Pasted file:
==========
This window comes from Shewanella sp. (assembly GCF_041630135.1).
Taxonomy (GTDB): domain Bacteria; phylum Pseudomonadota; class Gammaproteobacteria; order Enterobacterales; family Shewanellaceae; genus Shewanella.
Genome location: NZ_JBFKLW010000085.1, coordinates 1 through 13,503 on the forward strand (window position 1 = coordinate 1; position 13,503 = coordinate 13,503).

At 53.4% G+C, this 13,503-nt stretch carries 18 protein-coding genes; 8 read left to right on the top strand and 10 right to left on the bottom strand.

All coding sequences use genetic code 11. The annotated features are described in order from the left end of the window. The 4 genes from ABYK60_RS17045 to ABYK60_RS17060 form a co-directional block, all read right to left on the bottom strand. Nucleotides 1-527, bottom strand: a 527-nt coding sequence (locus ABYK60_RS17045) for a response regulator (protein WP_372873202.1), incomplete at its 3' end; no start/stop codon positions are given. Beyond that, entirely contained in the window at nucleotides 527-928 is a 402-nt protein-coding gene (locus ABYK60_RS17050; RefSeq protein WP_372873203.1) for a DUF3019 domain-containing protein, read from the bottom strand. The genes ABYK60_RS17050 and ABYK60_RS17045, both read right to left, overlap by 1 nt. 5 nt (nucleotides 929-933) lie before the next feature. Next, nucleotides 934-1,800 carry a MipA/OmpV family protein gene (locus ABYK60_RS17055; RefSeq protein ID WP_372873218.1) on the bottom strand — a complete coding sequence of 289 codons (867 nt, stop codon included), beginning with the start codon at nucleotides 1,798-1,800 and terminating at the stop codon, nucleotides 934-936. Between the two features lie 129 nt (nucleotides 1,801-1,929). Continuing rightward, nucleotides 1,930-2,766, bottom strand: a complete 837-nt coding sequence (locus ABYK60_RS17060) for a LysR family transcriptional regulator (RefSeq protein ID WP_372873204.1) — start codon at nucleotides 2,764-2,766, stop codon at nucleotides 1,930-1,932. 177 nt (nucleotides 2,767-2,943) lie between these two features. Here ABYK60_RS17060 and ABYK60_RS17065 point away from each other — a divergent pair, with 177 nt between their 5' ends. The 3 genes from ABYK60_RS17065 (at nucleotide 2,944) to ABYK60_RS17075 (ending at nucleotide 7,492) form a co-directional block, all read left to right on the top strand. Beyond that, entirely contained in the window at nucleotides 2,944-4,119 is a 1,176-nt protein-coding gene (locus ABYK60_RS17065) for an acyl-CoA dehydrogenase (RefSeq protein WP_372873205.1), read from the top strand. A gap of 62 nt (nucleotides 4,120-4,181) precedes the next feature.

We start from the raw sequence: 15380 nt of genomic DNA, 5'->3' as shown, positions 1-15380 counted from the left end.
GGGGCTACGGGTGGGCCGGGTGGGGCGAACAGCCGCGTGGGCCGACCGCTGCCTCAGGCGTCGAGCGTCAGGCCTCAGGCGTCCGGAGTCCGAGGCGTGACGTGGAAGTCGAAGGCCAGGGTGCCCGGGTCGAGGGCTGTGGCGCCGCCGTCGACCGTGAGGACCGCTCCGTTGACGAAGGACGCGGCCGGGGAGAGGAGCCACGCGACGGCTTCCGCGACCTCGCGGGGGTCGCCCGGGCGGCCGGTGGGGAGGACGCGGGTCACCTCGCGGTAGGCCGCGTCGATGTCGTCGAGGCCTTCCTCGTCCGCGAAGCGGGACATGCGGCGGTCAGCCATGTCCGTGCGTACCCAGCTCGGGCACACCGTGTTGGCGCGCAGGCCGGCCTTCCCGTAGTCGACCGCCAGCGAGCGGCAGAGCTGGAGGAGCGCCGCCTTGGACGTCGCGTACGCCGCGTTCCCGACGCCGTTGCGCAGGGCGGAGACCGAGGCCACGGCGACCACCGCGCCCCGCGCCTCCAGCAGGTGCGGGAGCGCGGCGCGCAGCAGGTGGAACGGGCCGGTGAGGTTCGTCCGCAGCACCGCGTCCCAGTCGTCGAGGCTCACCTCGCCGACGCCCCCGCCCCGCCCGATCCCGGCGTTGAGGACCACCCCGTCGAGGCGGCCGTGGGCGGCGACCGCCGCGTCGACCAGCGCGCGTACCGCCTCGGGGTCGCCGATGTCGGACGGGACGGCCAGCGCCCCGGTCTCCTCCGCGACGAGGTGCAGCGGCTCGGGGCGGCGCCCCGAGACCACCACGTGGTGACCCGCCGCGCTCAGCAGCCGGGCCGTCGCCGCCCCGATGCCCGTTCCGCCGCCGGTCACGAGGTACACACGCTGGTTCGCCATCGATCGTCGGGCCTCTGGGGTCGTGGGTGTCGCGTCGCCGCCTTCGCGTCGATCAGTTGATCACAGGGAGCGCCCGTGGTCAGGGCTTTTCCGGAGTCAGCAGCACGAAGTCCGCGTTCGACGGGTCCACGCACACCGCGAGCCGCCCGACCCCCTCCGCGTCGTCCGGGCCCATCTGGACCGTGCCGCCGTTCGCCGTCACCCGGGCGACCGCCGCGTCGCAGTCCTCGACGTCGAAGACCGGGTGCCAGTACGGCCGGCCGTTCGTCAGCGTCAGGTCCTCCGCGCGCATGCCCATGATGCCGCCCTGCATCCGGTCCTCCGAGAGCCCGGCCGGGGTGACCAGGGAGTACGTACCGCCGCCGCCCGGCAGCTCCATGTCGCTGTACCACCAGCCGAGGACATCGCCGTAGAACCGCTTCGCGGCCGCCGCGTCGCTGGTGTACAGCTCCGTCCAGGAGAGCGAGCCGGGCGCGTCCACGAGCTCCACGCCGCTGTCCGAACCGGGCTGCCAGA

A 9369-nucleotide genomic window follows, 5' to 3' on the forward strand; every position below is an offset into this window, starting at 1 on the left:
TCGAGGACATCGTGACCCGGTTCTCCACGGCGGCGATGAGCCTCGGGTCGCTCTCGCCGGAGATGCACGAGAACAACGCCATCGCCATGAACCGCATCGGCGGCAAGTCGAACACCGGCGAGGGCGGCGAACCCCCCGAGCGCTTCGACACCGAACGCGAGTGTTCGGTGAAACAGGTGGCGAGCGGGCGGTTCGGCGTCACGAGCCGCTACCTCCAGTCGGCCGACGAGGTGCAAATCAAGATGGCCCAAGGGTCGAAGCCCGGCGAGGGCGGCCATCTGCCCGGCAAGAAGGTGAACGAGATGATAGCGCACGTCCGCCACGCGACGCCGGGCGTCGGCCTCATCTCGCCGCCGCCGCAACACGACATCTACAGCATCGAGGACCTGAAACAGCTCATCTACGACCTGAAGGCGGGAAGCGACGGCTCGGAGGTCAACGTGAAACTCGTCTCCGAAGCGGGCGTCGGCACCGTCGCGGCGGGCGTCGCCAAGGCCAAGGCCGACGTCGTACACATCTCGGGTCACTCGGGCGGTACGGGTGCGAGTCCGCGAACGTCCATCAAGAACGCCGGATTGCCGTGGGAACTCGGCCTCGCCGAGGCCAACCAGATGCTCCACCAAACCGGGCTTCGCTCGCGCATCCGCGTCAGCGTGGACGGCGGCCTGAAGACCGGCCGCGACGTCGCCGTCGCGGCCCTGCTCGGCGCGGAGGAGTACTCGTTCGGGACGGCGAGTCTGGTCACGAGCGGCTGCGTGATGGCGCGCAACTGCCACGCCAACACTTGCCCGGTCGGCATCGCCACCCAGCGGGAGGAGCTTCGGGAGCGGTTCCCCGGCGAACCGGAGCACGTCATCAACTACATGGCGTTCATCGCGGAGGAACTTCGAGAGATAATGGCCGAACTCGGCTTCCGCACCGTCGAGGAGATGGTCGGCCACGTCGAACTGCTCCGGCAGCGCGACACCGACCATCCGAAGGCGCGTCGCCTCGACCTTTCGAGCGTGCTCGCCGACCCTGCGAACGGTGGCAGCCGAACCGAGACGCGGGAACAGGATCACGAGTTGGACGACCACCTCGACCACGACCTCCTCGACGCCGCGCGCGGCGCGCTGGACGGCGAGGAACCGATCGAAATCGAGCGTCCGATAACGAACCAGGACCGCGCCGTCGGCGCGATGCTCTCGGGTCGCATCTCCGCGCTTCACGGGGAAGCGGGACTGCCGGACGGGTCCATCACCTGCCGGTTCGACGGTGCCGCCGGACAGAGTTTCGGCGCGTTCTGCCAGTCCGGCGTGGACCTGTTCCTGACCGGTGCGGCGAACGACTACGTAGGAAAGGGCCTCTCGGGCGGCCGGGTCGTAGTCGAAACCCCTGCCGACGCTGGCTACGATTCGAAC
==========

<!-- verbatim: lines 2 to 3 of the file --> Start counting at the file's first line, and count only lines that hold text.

Taxonomy (GTDB): domain Bacteria; phylum Pseudomonadota; class Gammaproteobacteria; order Enterobacterales; family Shewanellaceae; genus Shewanella.
Genome location: NZ_JBFKLW010000085.1, coordinates 1 through 13,503 on the forward strand (window position 1 = coordinate 1; position 13,503 = coordinate 13,503).